COGEN seeks faculty members to serve mission of addressing gender equity

Jimena Sagàs
Jessica Metcalf

Colorado State University’s Council on Gender Equity on the Faculty has two openings for members from across campus to serve the mission of addressing issues facing faculty women.

COGEN, originally established in 2014 by CSU President Tony Frank as the Standing Committee on the Status of Women Faculty as part of the President’s Commission on Women and Gender, is looking to ll two vacant at-large seats this semester, according to co- chair Jimena Sagàs, an associate professor in Libraries.

While the council includes representatives of every faculty status from all eight colleges and the CSU Libraries, the at-large seats are designed to ensure gender diversity on the council itself, with at least two members who are men.

“Jimena and I are the new co-chairs of COGEN, and we’d like to expand the membership to continue work on gendered issues, like child care,” said Jessica Metcalf, associate professor in animal science. “We’d also like to look at the question of what is our role in addressing sexual harassment on campus and more broadly in higher education.”

COGEN works to advance the University’s goal of making Colorado State the best environment for women to teach, learn and work. It focuses explicitly on issues affecting the work life, campus climate, and persistent barriers inhibiting the success of all women faculty at CSU.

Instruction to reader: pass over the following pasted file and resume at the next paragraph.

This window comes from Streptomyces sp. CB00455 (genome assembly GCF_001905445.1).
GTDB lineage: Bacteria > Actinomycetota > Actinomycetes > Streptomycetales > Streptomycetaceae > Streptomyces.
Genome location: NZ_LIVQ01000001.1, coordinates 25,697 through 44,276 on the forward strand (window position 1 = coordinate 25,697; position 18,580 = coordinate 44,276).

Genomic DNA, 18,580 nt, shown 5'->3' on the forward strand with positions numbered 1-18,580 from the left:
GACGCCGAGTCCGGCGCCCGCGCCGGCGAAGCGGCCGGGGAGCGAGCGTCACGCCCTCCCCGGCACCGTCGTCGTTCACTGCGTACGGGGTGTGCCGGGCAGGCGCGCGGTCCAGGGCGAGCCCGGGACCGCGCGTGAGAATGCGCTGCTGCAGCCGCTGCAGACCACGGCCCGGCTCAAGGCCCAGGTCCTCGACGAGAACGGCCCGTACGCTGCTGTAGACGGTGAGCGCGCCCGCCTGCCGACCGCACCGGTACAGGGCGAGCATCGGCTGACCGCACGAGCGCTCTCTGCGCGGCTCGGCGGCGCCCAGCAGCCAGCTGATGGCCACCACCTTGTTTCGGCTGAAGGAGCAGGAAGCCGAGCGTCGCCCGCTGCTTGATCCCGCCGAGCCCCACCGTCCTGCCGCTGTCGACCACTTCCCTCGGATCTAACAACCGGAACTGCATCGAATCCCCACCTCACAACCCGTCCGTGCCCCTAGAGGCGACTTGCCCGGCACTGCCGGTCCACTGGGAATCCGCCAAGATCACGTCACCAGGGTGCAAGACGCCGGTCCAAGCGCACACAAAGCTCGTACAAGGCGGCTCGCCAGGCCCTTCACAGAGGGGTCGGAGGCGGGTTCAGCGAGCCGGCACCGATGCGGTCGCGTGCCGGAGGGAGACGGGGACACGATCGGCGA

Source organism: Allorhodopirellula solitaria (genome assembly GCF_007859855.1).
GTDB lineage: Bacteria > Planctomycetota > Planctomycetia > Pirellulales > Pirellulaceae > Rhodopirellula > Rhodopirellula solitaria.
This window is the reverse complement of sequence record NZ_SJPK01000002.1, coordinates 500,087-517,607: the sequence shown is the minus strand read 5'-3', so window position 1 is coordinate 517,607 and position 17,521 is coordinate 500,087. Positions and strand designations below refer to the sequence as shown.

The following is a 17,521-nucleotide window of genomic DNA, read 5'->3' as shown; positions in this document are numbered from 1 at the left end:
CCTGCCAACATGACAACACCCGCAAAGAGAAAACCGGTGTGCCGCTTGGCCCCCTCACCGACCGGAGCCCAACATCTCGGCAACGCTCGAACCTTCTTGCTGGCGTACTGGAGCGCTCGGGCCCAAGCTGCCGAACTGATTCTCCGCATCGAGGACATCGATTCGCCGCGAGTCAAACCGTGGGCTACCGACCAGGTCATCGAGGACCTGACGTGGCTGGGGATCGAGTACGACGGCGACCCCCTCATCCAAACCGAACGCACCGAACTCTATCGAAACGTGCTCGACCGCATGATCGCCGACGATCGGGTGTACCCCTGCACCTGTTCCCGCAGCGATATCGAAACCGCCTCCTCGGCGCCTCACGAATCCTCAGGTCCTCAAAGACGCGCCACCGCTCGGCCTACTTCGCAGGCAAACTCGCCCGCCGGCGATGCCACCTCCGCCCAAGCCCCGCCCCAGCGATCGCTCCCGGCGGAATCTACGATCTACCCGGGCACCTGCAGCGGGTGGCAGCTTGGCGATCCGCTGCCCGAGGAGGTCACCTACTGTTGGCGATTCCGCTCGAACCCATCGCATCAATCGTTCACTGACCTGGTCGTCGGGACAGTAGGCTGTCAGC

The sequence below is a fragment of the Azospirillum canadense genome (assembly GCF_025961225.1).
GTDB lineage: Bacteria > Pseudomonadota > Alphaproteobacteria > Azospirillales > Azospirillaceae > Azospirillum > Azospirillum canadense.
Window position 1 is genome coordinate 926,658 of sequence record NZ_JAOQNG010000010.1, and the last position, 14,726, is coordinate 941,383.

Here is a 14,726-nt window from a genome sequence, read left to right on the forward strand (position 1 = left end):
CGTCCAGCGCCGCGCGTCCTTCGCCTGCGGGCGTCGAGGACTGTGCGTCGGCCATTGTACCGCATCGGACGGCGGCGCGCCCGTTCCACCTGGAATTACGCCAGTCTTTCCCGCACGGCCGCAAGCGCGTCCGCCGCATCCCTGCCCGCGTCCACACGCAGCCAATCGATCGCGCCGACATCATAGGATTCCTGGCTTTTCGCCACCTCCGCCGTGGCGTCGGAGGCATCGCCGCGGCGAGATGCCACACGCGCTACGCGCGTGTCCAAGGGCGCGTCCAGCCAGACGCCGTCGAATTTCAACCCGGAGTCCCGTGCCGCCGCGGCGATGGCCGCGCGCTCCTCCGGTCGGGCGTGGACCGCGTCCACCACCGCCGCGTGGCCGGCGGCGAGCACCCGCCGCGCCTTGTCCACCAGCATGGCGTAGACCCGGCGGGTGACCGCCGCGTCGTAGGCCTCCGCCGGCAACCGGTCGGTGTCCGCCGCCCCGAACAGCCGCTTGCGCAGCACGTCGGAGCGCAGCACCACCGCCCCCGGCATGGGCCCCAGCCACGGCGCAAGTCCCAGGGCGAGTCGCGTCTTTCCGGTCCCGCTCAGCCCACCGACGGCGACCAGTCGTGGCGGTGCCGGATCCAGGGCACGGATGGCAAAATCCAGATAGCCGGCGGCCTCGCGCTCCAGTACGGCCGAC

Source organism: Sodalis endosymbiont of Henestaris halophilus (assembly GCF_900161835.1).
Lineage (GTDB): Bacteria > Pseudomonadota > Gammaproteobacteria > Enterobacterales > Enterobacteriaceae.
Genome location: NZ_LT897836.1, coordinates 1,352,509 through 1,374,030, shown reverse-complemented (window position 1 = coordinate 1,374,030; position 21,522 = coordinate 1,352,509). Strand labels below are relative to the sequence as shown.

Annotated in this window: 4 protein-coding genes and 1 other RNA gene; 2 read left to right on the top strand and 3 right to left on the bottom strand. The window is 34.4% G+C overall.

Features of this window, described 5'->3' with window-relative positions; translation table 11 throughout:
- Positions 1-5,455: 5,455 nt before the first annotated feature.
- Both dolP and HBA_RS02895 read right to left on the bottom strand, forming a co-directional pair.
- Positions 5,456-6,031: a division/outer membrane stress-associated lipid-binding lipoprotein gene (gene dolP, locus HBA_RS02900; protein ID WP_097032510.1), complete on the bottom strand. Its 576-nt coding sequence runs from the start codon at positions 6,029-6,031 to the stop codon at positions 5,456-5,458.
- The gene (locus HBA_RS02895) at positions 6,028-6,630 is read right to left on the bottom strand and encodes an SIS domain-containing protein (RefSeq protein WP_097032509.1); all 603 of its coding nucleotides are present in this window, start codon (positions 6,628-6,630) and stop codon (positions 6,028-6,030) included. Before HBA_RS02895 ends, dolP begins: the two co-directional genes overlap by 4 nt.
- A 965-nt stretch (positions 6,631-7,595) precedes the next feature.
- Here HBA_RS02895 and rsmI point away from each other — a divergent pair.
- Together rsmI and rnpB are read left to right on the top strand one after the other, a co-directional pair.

The council reports directly to President Joyce McConnell and plans on offering recommendations in areas of research, policy, and action that might help counter pervasive national challenges related to women in academia, including all disciplines where women are historically and currently underrepresented.

“As a council we would also like to present guest speakers and workshops for all faculty to discuss the culture for academic women today,” Sagàs added.

Recent COGEN initiatives have focused on the challenges presented by the COVID-19 pandemic to women faculty, in particular how faculty evaluations could be a ected during the pivot to remote teaching and learning. The council is also lending its support to a program that would help researcher parents by training undergraduate STEM majors who want to become teachers to support their children’s remote learning, pending approval by CSU’s Pandemic Preparedness Team.